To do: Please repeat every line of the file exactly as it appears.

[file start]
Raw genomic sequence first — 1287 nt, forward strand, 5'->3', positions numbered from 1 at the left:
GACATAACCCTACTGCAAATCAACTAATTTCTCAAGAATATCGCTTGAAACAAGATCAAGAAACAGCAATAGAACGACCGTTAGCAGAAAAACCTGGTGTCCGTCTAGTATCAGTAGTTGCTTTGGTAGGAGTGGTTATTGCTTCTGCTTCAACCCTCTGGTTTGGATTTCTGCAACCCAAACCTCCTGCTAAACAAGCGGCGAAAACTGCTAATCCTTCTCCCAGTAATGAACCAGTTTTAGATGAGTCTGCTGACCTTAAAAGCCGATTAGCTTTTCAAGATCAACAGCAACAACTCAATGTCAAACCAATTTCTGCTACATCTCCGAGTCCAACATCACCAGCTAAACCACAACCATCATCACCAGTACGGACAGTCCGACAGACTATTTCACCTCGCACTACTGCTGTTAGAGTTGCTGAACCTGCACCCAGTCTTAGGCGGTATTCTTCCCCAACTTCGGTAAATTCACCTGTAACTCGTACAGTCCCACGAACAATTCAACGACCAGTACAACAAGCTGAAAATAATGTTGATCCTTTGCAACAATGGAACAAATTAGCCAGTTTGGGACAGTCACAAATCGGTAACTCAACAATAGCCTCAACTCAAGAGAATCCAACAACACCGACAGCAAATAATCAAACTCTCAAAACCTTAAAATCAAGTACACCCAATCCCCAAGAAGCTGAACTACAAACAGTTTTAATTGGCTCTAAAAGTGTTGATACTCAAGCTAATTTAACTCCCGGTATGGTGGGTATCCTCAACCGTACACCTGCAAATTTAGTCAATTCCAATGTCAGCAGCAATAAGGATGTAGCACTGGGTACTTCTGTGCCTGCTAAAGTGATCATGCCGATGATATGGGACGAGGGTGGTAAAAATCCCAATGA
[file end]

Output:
Raw genomic sequence first — 1287 nt, forward strand, 5'->3', positions numbered from 1 at the left:
GACATAACCCTACTGCAAATCAACTAATTTCTCAAGAATATCGCTTGAAACAAGATCAAGAAACAGCAATAGAACGACCGTTAGCAGAAAAACCTGGTGTCCGTCTAGTATCAGTAGTTGCTTTGGTAGGAGTGGTTATTGCTTCTGCTTCAACCCTCTGGTTTGGATTTCTGCAACCCAAACCTCCTGCTAAACAAGCGGCGAAAACTGCTAATCCTTCTCCCAGTAATGAACCAGTTTTAGATGAGTCTGCTGACCTTAAAAGCCGATTAGCTTTTCAAGATCAACAGCAACAACTCAATGTCAAACCAATTTCTGCTACATCTCCGAGTCCAACATCACCAGCTAAACCACAACCATCATCACCAGTACGGACAGTCCGACAGACTATTTCACCTCGCACTACTGCTGTTAGAGTTGCTGAACCTGCACCCAGTCTTAGGCGGTATTCTTCCCCAACTTCGGTAAATTCACCTGTAACTCGTACAGTCCCACGAACAATTCAACGACCAGTACAACAAGCTGAAAATAATGTTGATCCTTTGCAACAATGGAACAAATTAGCCAGTTTGGGACAGTCACAAATCGGTAACTCAACAATAGCCTCAACTCAAGAGAATCCAACAACACCGACAGCAAATAATCAAACTCTCAAAACCTTAAAATCAAGTACACCCAATCCCCAAGAAGCTGAACTACAAACAGTTTTAATTGGCTCTAAAAGTGTTGATACTCAAGCTAATTTAACTCCCGGTATGGTGGGTATCCTCAACCGTACACCTGCAAATTTAGTCAATTCCAATGTCAGCAGCAATAAGGATGTAGCACTGGGTACTTCTGTGCCTGCTAAAGTGATCATGCCGATGATATGGGACGAGGGTGGTAAAAATCCCAATGA